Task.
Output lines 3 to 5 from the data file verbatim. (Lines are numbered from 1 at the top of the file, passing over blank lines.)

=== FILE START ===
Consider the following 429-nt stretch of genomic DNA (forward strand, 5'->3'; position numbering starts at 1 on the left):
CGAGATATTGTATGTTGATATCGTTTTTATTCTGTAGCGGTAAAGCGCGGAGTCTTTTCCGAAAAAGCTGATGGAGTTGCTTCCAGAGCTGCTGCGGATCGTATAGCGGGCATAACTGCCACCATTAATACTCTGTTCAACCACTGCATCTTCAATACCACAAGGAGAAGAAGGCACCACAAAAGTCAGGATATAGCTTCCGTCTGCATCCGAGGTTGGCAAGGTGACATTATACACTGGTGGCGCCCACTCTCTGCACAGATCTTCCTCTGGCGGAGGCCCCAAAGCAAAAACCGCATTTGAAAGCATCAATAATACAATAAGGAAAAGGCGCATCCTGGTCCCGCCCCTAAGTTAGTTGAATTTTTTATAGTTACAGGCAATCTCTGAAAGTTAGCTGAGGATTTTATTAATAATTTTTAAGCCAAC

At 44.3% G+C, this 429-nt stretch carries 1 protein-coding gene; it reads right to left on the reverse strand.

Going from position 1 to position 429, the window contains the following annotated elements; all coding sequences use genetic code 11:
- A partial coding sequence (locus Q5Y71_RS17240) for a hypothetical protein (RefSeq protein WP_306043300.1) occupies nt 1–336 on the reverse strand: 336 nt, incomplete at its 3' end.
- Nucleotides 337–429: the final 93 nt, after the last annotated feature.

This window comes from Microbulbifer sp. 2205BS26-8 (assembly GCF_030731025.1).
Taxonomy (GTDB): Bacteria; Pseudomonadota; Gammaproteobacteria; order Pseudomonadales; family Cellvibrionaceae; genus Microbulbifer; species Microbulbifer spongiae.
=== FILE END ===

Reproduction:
At 44.3% G+C, this 429-nt stretch carries 1 protein-coding gene; it reads right to left on the reverse strand.

Going from position 1 to position 429, the window contains the following annotated elements; all coding sequences use genetic code 11:
- A partial coding sequence (locus Q5Y71_RS17240) for a hypothetical protein (RefSeq protein WP_306043300.1) occupies nt 1–336 on the reverse strand: 336 nt, incomplete at its 3' end.